|Home | The African Continent | Africa & the World | Indigenous to America|
Women in Ancient
Egyptian Religions Old - New Kingdoms ó Part 2
The title of Godís Wife was originally held by a Kingís daughter who was destined to become queen. If she died before her father, then both title and heir apparent were transferred to another daughter of the king.
The title was passed from mother to daughter, and both could wear it simultaneously, as did Hatshepsut and her daughter Neferure. It was abandoned during the Amarna period, when Tiy and Nefertiti became queens, though neither was of royal blood. The title was revived in the 19th Dynasty, when the wives of Ramesses I and Seti I were each called "Divine Wife of Amun," but they were not daughters of kings. None of the wives of Ramesses II bore the title. The only other "Divine Wife of Amun" during the 19th Dynasty (that we know of) was Tausert, the wife of King Siptah, who may have been the daughter of Seti II.
By this time, the title meant that the wife of the High Priest of Amun was the embodiment on earth of the godís wife. This did not preclude her from marrying and having children.
After the high priest of Karnak became the virtual ruler of Upper Egypt, daughters of the High priest filled the role of Godís Wife but also took the old queenly title of Lady of the Two Lands and wrote their names inside the royal cartouche. Other women of the family served as Prophetess of Mut.
After the end of the 20th Dynasty, Egypt embarked upon what is called today the Third Intermediate Period, 21-24th Dynasties. Ramesses XI, the last king of the 20th Dynasty, was powerless to prevent the Theban region in the south from becoming independent of the royal rule centered in Tanis in the Delta. This move to independence in Thebes was initiated by Herihor, an army general who became High Priest or First Prophet of Amun, controller of the vast temple estates of the god. The Tanite kings accepted this independence and gave princesses to the priest-kings in marriage.
So the rule of Egypt was divided between the royal family living in Tanis in the Delta and the High Priests of Amun in the south at Thebes. The northern princesses would marry the High priests, and then the Godís Wife of Amun was conferred upon a daughter of this union. So Piankh married Henttowy of Tanis, and their son, Pinudjem, married first Makare and then her niece Esemkhebe. At her marriage, Makare was given the titles of "Divine Wife of Amun" and "Divine Votaress."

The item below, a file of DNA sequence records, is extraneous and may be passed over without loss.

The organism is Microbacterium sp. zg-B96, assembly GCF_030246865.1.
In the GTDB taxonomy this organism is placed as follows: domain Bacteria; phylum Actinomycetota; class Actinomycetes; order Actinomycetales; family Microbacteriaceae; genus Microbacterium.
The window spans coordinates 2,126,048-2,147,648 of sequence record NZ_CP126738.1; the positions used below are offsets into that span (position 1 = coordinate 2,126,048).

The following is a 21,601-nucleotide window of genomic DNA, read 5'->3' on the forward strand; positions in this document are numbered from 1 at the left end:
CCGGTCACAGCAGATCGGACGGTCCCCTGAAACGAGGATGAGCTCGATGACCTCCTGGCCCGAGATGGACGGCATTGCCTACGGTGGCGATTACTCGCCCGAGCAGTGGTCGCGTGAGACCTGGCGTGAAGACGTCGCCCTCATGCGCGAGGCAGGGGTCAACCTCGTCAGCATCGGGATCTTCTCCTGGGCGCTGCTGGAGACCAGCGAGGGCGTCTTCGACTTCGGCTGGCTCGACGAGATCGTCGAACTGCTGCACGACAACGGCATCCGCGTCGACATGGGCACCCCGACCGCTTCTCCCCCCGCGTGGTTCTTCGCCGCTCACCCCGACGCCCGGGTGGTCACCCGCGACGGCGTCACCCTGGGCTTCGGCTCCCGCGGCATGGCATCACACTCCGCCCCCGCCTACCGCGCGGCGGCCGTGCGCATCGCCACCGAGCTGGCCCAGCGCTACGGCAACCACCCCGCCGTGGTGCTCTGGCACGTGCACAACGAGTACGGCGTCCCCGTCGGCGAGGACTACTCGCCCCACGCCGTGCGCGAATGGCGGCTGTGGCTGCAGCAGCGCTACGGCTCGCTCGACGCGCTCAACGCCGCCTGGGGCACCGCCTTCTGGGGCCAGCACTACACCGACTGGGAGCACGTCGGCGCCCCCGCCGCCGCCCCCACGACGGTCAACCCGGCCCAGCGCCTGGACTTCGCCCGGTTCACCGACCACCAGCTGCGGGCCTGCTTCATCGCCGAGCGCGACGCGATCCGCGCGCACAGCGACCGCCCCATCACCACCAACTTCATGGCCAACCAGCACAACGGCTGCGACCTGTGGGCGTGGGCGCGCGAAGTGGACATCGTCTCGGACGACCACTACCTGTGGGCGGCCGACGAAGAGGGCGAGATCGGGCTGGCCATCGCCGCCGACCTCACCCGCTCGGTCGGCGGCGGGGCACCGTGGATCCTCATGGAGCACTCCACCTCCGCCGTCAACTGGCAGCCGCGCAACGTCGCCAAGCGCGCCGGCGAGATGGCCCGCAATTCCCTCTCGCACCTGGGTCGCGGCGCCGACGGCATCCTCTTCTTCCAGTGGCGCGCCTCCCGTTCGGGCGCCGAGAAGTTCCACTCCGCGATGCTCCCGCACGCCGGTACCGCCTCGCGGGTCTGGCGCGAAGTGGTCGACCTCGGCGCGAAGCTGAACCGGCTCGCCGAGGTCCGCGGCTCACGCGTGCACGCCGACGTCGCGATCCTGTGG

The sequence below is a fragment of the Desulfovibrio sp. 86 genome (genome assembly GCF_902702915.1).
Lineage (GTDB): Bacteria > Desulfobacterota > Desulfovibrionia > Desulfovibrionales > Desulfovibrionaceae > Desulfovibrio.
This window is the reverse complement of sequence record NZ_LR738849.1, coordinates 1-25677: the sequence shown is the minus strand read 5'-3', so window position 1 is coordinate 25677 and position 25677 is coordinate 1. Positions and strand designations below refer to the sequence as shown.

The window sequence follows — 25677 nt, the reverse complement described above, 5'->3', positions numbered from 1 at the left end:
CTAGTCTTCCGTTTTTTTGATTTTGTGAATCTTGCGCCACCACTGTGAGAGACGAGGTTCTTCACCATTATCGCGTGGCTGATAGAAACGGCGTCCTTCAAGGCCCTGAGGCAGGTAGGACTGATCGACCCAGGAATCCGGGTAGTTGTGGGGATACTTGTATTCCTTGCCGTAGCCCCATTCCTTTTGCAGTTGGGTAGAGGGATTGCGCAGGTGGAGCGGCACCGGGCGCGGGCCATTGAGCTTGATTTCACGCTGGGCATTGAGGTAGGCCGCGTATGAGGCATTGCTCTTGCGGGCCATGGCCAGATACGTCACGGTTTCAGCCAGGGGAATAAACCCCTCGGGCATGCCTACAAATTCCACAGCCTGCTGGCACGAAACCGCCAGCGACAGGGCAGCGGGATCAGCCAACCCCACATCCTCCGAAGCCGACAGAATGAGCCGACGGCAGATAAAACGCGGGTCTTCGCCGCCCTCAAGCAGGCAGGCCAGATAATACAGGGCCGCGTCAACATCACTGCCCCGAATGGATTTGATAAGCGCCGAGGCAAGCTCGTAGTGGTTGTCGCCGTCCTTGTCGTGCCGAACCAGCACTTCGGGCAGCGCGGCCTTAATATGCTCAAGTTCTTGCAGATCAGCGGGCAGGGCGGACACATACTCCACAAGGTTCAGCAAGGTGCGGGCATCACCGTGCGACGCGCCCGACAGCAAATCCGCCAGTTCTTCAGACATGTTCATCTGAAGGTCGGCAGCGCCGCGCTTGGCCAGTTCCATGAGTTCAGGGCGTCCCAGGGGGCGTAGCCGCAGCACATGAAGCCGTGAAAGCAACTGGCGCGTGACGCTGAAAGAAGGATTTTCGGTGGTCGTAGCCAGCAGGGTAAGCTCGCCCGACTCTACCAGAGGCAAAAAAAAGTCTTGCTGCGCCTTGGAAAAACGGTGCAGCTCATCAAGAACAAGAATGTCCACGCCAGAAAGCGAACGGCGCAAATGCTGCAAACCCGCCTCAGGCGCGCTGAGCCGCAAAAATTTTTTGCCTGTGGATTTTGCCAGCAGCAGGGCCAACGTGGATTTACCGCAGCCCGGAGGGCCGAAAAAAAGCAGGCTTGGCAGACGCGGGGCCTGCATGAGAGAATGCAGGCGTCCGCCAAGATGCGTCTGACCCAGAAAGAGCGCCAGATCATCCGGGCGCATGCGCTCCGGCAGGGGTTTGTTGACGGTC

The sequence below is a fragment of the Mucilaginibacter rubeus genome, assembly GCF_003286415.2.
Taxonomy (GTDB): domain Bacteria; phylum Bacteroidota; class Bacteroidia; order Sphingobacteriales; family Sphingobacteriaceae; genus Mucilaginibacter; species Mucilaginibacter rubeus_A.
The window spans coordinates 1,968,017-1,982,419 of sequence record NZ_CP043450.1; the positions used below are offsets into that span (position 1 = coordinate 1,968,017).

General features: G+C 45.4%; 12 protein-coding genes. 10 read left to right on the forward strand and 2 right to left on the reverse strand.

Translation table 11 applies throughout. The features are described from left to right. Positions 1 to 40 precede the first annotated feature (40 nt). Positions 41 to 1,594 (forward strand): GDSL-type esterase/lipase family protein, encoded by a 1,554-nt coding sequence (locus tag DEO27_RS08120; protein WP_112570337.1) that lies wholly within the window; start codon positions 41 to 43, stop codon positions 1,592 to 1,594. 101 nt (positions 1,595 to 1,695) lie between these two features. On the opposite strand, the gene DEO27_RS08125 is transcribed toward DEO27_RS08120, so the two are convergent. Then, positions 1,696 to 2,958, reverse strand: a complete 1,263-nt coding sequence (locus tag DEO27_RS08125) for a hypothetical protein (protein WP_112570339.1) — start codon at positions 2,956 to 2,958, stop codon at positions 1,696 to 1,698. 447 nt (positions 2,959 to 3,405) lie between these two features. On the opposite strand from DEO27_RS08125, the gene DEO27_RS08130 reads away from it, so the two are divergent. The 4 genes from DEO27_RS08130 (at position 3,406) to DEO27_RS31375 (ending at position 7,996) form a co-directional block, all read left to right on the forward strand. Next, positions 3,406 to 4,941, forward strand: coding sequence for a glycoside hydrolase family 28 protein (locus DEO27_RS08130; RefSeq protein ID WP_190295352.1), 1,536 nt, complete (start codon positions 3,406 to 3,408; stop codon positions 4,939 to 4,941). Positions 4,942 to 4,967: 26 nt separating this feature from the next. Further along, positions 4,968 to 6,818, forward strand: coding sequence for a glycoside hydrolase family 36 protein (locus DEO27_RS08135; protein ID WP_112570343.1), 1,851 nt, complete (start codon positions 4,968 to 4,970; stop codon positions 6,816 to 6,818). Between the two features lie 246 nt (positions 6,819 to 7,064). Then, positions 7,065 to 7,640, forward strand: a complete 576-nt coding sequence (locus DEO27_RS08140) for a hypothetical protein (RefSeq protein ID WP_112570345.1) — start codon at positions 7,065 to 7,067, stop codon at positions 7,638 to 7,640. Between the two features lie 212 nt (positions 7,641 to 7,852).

Thus the High Priests from then on were descended from the Tanite kings. The Godsí Wives are generally credited with being the true leaders of Upper Egypt at this time, their long lives, spanning several kingly reigns, bringing moral and political stability and leadership.
A papyrus found at Deir el-Bahri shed some light on the relationship between Neskhons, the wife of Pinudjem II, and her husband:
By the 23rd Dynasty, Egypt was under Libyan rule. From the reign of Osorkon III to that of Psammetik III, Thebes was ruled by a succession of five daughters of the ruling royal house who would live in Thebes and give all their attention to the godís cult. The first was Shepenwepet I, who was appointed Divine Wife by her father, Osorkon II, who received all the estates and property formerly possessed by the High Priest.
She also officiated at the Temple of Osiris. Shepenwepet I continued in power under Osorkonís successor, Takeloth III, though no mention of the Divine Wife appears in his records and he made no arrangements for a successor.
When at the end of the Third Intermediate Period the rulers of Kush began to extend their authority into Egypt and took power away from the Libyans, Piankh invaded Thebes from Kush to become the first ruler of the 25th Dynasty. He persuaded Shepenwepet I to adopt his sister Amenirdis, as successor. So Amenirdis carried the old title of Divine Adoratrice Apparent.
When Shepenwepet I died, she was buried along with several family members in a vault beneath the floor of her mortuary chapel at Medinet Habu.
Amenirdis I, sister of the general Piankh, reigned as Divine Wife under Piankh, Shabaka, and Shabitko of the 25th Dynasty. She in turned adopted Piankhís daughter to succeed her as Shepenwepet II. Some years later Shepenwepet II adopted the daughter of Taharqa to reign as Amenirdis II. There is a fragmentary stela that refers to Taharqa having given his daughter to marry the vizier Montuemhat and that they had a son named Nasalsa.
When Amenirdis I died, her niece completed a mortuary chapel at Medinet Habu for her, though nothing now remains in the burial chapel. But her grave goods can be found in museums all over the world.
When the Assyrians first invaded Egypt, they placed a puppet, Necho of Sais, on the throne in the Delta. Taharqa had fled to Kush, leaving behind his wives and children. When Taharqa died, his successor, Tantamani, had a dream promising him Egypt, and marched north, killing Necho of Sais. The Assyrians again marched on Egypt and sacked Thebes. But Shepenwepet II remained in position as Divine Wife of Amun.